Junichi Otsuka, Yasunori Watanabe, Ayumi Saruwatari


In this study, we measured dissolved carbon dioxide (D-CO2) concentration in a surf zone in a laboratory wave flume filled with freshwater and seawater using a glass electrode CO2 meter, and also observed the air-water turbulent flow field using Particle Image Velocimetry (PIV). D-CO2 concentration increased with time and the bore region reached a saturated state earlier than the transition region. The gas transfer velocity in the transition region was much higher than that in the bore region since the numerous entrained bubbles trapped within three-dimensional vortices significantly contribute to the gas dissolution into water in the transition region. The gas transfer velocity in a surf zone in freshwater were found to be higher than those in seawater. We estimated the gas transfer velocity in a surf zone from the turbulent energy in breaking waves and the Schmidt number. It was found that the gas transfer velocity could be roughly estimated from the turbulent energy in breaking waves.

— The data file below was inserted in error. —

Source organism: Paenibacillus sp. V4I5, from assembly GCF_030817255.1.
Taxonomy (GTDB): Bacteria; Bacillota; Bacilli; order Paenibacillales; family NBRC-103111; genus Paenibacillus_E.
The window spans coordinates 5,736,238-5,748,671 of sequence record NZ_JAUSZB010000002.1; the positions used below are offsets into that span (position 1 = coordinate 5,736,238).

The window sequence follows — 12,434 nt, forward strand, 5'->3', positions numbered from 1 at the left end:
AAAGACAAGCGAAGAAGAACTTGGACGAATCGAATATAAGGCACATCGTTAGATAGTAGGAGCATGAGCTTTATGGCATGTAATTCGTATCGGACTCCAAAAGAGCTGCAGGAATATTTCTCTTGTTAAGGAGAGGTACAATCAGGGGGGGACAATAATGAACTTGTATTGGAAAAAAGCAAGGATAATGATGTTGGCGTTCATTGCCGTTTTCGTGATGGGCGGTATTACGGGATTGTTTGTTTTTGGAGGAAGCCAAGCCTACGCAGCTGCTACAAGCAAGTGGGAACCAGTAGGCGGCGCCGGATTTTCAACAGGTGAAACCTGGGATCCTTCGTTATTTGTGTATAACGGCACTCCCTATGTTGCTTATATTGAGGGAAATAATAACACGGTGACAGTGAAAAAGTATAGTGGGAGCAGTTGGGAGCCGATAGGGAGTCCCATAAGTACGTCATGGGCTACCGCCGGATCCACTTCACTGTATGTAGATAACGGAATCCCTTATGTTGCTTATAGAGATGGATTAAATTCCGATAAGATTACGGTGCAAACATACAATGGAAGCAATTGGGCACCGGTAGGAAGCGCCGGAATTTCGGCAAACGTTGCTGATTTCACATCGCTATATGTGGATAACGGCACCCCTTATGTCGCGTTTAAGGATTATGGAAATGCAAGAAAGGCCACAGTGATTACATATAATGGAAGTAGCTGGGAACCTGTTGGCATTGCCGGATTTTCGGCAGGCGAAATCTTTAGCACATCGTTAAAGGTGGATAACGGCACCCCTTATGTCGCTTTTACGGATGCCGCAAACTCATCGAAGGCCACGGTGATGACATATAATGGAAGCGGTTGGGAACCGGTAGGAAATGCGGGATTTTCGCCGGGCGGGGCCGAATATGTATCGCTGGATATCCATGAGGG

Breaking waves; Gas dissolution; Gas transfer velocity; Entrained bubbles

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